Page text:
Yarra River Focus Catchment


eWater CRC worked on local water management issues in partnership with organisations in Victoria.

Focusing on the middle and lower reaches of the Yarra River, the project team looked at ‘hypoxia’ (too little dissolved oxygen) in relation to flow and fish-kills, and applying new software that could help the region’s river managers prevent hypoxia occurring.

Catchment context

The middle and lower reaches of the Yarra River, from Yering Gorge (near Yarra Glen) to Dights Falls (Kew), run through the Yarra Valley district and Melbourne’s eastern suburbs. The river catchment as a whole (from its source to Port Phillip Bay) is home to nearly 2 million people (around 1/3 of Victoria’s population), and about 200,000 of them live and work in this region at the eastern edge of the urban area.

At the urban fringe the catchment supports agriculture and hobby farms, while through the eastern suburbs the river is edged by parklands extensively replanted with native vegetation. These reaches are popular for a range of recreation activities, including boating and fishing.
The water is fresh, if silty. Contamination by runoff from agriculture, stormwater and septic tanks can occur, but the river supports diverse species of native fish (including Murray Cod, Macquarie Perch and eels), frogs and native birds.

There have been several instances of low concentrations of dissolved oxygen (DO) in these middle and lower reaches and in the Yarra River estuary in recent years. Because low-oxygen conditions have been implicated in fish-kills and other negative ecological impacts in rivers elsewhere, hypoxia is a potential major risk to the ecological health of the Yarra River. Fish and other aquatic animals depend on DO to breathe and are at risk of dying when the concentration falls too low.

Application

eWater and partner organisations investigated the relationships between flow regime, DO and water temperature in the Yarra, and how native fish respond to changing DO conditions. One objective was to find trigger levels that could initiate management actions, such as augmenting river flow to refresh the water in zones with poor DO concentration.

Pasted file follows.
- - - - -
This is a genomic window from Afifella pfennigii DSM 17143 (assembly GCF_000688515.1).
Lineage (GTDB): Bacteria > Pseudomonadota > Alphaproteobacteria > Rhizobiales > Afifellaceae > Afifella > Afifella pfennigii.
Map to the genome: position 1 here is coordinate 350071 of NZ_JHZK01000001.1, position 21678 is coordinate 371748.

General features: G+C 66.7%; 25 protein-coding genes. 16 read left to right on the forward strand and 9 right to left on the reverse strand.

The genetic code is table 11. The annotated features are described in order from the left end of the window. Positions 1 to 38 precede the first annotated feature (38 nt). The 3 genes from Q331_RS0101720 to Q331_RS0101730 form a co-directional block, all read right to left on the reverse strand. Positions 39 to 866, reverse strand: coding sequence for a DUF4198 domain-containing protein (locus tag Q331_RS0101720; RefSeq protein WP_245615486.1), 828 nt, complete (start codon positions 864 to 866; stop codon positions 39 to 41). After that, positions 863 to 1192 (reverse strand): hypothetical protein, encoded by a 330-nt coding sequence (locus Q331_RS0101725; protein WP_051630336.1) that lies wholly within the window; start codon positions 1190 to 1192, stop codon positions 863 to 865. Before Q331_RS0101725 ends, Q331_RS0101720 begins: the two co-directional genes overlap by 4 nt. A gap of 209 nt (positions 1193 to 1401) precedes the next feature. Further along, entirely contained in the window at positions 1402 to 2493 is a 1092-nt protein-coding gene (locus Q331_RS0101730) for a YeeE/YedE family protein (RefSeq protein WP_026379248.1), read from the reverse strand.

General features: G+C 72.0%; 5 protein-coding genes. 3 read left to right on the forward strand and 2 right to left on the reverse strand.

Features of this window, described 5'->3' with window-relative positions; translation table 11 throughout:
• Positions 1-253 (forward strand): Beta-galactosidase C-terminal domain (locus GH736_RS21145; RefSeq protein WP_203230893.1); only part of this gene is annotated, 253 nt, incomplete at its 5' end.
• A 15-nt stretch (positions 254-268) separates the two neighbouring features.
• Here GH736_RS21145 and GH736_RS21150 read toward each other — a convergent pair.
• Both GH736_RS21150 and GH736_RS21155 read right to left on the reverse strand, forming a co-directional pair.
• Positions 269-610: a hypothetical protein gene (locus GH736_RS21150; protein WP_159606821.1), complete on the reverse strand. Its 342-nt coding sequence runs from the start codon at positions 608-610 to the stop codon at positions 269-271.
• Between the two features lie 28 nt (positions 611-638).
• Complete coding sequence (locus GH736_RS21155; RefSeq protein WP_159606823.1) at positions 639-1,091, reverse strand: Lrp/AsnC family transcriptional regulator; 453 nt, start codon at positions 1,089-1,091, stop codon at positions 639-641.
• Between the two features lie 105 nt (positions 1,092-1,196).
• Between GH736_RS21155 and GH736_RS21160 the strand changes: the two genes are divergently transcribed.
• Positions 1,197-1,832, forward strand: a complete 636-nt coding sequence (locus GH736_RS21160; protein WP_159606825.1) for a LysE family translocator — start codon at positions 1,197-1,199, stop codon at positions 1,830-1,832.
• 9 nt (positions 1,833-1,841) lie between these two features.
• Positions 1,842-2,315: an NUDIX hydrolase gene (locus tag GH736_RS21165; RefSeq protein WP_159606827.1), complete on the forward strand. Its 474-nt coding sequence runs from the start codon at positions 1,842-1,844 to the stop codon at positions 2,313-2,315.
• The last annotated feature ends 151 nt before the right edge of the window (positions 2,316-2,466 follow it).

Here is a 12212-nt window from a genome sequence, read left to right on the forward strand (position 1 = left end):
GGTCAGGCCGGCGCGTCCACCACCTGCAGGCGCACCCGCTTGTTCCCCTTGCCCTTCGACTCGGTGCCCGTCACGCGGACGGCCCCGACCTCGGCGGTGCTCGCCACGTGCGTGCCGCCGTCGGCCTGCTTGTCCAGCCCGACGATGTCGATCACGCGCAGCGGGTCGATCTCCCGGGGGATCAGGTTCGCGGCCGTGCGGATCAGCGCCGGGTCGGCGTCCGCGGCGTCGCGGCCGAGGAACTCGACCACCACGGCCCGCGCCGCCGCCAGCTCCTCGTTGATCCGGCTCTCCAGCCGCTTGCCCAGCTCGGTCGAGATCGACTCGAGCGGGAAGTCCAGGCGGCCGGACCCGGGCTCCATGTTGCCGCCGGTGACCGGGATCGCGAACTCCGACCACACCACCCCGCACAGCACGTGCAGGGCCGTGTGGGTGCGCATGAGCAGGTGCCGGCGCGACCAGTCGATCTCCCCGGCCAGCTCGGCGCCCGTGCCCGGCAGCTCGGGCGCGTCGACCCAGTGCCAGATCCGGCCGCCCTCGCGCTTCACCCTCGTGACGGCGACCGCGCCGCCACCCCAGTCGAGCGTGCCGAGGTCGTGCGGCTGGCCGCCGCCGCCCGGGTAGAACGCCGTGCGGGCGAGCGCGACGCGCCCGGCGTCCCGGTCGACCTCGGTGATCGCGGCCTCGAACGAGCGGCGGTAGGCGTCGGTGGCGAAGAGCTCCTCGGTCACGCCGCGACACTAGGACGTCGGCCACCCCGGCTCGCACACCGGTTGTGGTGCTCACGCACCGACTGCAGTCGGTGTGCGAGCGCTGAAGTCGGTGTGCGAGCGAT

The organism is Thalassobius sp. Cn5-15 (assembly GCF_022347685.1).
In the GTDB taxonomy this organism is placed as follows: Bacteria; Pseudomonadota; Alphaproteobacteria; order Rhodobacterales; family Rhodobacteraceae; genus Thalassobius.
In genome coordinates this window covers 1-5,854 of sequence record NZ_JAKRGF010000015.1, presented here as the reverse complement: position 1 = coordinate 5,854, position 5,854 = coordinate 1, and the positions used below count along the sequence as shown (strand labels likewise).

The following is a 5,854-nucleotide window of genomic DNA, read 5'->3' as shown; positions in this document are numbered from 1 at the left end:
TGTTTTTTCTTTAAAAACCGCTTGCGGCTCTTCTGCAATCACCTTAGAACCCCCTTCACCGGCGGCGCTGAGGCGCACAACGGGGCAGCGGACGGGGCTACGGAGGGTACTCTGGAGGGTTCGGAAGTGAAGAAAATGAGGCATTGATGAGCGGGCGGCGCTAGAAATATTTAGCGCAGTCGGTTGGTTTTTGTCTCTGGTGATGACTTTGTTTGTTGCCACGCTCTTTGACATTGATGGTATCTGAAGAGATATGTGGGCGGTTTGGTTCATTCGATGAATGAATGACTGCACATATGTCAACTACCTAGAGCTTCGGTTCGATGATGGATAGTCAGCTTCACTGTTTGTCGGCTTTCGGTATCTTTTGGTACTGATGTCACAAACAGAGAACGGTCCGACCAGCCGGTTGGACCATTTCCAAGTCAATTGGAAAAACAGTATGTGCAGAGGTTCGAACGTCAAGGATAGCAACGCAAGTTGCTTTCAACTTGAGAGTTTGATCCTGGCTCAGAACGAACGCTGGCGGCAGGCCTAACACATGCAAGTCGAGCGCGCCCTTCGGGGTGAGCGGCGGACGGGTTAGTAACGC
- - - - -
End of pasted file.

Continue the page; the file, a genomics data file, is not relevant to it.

Two of eWater CRC’s next-generation software tools were used in this application for: (i) generating time-series of river flow characteristics under varying catchment conditions; and (ii) applying information about such factors as flow conditions, contaminant loads, and flow routing, to model hypoxia and responses of native fish over time.

eWater’s input

The team aimed to understand the circumstances in which hypoxia events can develop in the Yarra River, and to develop software tools that river managers could use to explore possible ways of reducing that risk, including by releases of water from upstream storages.

Base data was collected both by collating existing data and by conducting new studies. The work includes monitoring of water quality and DO, and radio-tracking of native fish movements in relation to water quality and flow.

The resulting relationships, together with local rainfall and hydrological data, were imported into eWater’s catchment modelling software and ecological response-modelling software. Once calibrated, the team used the models to simulate the river and its flow conditions for a range of catchment, climatic and land-use scenarios. The outputs will be forecasts of frequencies, durations and geographical extent of hypoxia events in the lower-middle Yarra River, and predicted ecological outcomes with respect to fish.


Click on the button below to download a copy of the Yarra River Application Project: Source for Catchments Hydrology Calibration Report. (4.5mb)

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Yarra River Application Project Final Report (1.1mb)

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Outcomes

This application of eWater’s software helped to build an ongoing capability to determine how water levels and conditions in the Yarra River affect dissolved oxygen concentrations and fish, and how river flows can be managed to reduce the risk of hypoxia under a range of scenarios related to current and future climate conditions and land use.

The models were developed in such a way that the general approach and information requirements may be applied to similar river situations elsewhere.

All eWater tools demonstrated in focus catchments are part of our integrated water modelling suite.

Partners involved